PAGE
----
478/Jud. Stud. 478/Rel. 478 Topics in Modern Judaism: Modern Jewish Thought (3). (Excl). May be repeated for a total of 9 credits.
An examination of selected 20th Century thinkers and their response to the crisis of Jewish modernity: the breakdown of traditional Jewish culture and its system of meaning; the encounter with, and assimilation of, Western culture; and the impact of the traumas of World War I and the Holocaust. Primary focus will be on writers whose modes of thinking have often been called "existentialist": Franz Rosenzweig, Martin Buber, A.J. Heschel, and the radical theologian, Richard Rubenstein. The literary creations of Elie Wiesel and several seminal Hebrew authors (Bialik and Agnon) will be explored as well. In the final unit of the course, students will have the option of studying the first full-length work of Jewish feminist theology, Judith Plaskow's Standing Again at Sinai. Previous course work in either Judaic Studies, Religion, or Philosophy is recommended. Two exams and a paper. Limit:40. Cost:3 WL:3 (Ginsburg)
489. Islamic Intellectual History. (3). (Excl).
This course will introduce students to the multifaceted Islamic thought by examining the intellectual mainsprings of Islamic civilization. Among the disciplines to be studied are: Quran commentary, law, theology, philosophy, and mysticism. The emphasis will fall on the early, formative centuries, though we will also deal with some of the modern currents of thought in Islam. Two exams and a paper. OPEN TO GRADUATE AND UNDERGRADUATE STUDENTS BOTH. NO PREREQUISITES. (Mir)
497. Senior Honors Thesis. Permission of instructor. (1-6). (Excl). (INDEPENDENT).
The Senior Honors thesis is for students who have been approved by the Near Eastern Studies concentration advisor, honor's advisor, and the LS&A Honor's Council. This course should be taken both semesters of the senior year, for not less than three or more than six credits per semester. The length of the thesis may vary, but 50-60 pages is common. Two advisors should be chosen. The principal advisor will be a member of the faculty in whose field of expertise the thesis topic lies, and he or she will oversee the student's research and the direction taken by the thesis. The deadline for submission of a draft of the thesis is the end of the week following spring break. The completed thesis must be submitted by the beginning of the exam period. Upon completion of the Honors thesis (and maintenance of a minimum overall grade point average of 3.5), Honors candidates may be recommended by the two advisors and Honors advisor for a degree "with highest Honors," or with "with Honors," in Near Eastern Studies (followed by the area of specialization). A notation is made on the diploma and the transcript.
121/Rel. 121. Introduction to the New Testament. (3). (Excl).
Although it has influenced the Western world more than any other book, the New Testament – having originated almost 2,000 years ago in the eastern Mediterranean world – is not easy to understand. The course will, first of all, introduce the student to the historical, religious, and social setting of the New Testament. Then, we shall look at the various New Testament writings. They must be allowed to speak for themselves and not be clouded by any denominational or sectarian program. The student will be introduced to the insights and methods of modern scholarship when dealing with questions such as, What did the various New Testament writings really intend to say? How did they say it? Why did they say it? Finally, the problem of the development of early Christian doctrine will be addressed. Why were some of the early Christian writings excluded from the New Testament canon? The method of instruction will be Recitation. There will be two-three exams and a final paper. There are no prerequisites. Cost:2 WL:4 (Fossum)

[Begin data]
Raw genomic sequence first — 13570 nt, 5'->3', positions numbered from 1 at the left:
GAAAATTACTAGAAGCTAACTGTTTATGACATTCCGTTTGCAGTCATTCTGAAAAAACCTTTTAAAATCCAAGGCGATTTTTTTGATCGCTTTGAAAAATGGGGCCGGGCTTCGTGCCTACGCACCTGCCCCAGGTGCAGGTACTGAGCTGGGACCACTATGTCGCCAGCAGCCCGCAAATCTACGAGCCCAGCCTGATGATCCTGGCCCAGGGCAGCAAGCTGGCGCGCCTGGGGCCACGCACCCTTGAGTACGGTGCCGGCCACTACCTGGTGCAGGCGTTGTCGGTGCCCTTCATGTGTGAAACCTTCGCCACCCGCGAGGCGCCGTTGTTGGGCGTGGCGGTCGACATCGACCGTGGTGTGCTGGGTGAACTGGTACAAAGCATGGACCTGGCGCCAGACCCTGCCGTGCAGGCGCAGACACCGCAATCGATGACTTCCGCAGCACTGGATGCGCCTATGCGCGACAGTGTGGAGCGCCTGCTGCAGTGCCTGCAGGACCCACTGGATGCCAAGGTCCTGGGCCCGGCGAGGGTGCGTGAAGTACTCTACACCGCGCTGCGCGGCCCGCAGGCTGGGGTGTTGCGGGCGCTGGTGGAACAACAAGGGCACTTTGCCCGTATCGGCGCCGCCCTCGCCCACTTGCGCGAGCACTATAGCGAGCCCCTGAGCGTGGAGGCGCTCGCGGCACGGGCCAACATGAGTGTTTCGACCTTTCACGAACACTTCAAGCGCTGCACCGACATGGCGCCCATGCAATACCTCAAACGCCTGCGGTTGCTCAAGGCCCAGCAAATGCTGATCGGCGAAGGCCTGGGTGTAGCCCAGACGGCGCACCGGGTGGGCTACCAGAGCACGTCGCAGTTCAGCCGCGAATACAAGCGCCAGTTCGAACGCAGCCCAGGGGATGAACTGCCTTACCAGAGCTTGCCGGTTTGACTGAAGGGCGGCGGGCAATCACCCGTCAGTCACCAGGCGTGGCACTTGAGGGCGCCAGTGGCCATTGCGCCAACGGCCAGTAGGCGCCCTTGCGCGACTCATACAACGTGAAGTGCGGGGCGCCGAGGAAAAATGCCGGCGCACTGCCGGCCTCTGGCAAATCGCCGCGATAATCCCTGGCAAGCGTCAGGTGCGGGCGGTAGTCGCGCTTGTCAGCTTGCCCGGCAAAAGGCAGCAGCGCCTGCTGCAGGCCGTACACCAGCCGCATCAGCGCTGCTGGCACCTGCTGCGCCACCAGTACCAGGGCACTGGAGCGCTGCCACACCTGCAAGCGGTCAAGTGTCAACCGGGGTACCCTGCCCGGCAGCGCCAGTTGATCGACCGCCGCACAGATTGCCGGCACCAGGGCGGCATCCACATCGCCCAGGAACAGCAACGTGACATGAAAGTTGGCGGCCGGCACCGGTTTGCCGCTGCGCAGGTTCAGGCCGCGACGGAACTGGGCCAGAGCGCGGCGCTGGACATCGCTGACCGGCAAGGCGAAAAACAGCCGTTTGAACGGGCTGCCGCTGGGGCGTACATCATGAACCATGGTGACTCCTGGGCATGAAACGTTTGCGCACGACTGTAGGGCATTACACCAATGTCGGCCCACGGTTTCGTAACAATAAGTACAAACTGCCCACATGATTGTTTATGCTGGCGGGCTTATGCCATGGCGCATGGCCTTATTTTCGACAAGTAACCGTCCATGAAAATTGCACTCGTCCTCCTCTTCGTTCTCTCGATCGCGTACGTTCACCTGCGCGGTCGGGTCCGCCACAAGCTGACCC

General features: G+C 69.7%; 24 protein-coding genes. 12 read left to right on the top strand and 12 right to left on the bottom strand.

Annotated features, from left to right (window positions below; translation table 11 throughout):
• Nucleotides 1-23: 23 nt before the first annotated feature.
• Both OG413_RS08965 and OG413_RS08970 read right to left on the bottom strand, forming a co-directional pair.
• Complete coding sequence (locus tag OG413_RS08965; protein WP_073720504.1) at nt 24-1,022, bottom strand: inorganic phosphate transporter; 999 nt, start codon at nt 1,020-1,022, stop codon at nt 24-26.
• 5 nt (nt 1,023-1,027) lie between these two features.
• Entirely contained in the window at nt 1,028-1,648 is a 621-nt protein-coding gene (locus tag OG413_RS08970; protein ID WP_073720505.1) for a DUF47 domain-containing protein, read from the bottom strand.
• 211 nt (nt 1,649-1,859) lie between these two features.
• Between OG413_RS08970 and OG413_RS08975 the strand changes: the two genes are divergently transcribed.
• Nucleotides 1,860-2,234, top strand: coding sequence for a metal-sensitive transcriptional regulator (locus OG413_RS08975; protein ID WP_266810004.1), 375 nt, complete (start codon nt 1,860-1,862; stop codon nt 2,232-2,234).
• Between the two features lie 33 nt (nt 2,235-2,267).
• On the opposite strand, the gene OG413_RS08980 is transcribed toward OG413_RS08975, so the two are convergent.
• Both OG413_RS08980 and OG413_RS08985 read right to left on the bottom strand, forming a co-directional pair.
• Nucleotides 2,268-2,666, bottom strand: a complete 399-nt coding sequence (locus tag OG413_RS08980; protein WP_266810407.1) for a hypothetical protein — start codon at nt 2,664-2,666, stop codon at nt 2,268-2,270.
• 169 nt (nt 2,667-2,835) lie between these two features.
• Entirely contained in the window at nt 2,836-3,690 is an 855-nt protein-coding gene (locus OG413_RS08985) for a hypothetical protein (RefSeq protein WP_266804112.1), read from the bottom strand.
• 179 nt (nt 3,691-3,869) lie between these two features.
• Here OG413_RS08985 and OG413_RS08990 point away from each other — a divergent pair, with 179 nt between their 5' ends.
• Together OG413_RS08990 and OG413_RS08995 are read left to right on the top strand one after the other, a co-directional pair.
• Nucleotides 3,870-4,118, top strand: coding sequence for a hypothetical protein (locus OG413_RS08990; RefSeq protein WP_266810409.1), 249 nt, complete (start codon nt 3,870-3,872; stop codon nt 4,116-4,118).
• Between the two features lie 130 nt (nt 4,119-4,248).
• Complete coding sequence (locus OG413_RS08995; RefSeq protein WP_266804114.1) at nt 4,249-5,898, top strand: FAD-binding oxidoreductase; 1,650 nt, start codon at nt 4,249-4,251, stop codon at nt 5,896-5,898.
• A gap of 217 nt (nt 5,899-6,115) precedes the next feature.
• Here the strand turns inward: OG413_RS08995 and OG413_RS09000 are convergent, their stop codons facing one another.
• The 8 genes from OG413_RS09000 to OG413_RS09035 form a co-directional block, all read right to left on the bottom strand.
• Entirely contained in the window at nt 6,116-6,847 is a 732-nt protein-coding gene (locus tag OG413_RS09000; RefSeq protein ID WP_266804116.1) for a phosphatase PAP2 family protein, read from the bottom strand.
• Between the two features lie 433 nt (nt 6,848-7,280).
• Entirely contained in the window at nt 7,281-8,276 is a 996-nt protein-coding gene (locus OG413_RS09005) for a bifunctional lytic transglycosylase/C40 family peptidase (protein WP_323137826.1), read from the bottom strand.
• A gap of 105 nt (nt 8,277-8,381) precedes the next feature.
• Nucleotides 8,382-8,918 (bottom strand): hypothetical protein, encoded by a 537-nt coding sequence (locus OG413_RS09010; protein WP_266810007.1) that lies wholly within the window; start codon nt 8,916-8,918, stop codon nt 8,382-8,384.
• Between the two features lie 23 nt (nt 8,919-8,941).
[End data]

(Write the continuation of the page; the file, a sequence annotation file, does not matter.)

160/Hist. 130. Introduction to the History of the Ancient Near East. (3). (Excl).
Introduction to the first 3000 years of human history as recorded in the texts of Mesopotamia, Egypt, Anatatolia, Iran and the Levant. The origins of complex societies in Sumer and Egypt will be briefly considered and the subsequent development of cuneiform and hieroglyphic civilizations studied in more detail, down to their common conquest by the Macedonians in the fourth century BCE. Particular attention will be given to the effects of ecological factors upon economic, political, religious, and intellectual history. A number of primary documents from the Ancient Near East will be read in translation. Course requirements include mid-term and final examinations as well as a 15-20 page term paper. (Beckman)
201. Elementary Biblical Hebrew. (3). (LR).
An introduction to the language and style of the Hebrew Bible, using Weingreen's PRACTICAL GRAMMAR OF CLASSICAL HEBREW as the text. Daily instruction on grammar with drills. Students are evaluated on the basis of daily homework assignments and weekly quizzes. [Cost:1] [Wl:3] (Schramm)
483/Rel. 488/Class. Civ. 483. Christianity and Hellenistic Civilization. (4). (Excl).
By moving out into the Hellenistic world, the Jewish sect holding Jesus to be the Messiah had to accommodate its distinctive beliefs to a civilization that was almost completely incongruous with it. The course will highlight various specific aspects of the dialectical process that led to a synthesis of Christianity and Hellenistic civilization, a synthesis clearly demonstrated in the emergence of Christianity as the only legal religion in the Roman empire. (Boccanccini)
101. Elementary Modern Standard Arabic Through Self-Instruction. Permission of instructor. (2-6). (LR). May be elected for a total of six credits.
This course provides an introduction to the phonology and script of modern literary Arabic and to the language's basic vocabulary and fundamental grammatical constructions. It offers combined training in listening, speaking, reading, writing and using the Arabic dictionary. Students have access to a tutor for as many as four hours a week plus two obligatory hours per week for review and practice. Amount of credit awarded depends on number of lessons satisfactorily completed. Students should consult course coordinator in advance for the schedule of lessons per credit hour and general instructions. Arabic 101 may be taken for two or four credits each term for a total of six credits. Course grade is based on review tests completed by students at the end of each lesson (50%) and scheduled and comprehensive tests (50%). Textbooks: (1) A PROGRAMMED COURSE IN MODERN ARABIC PHONOLOGY AND SCRIPT, by E.N. McCarus and R. Rammuny; (2)ELEMENTARY MODERN STANDARD ARABIC PART ONE, by P. Abboud et al. Cost:1 WL:3 (Staff, Rammuny)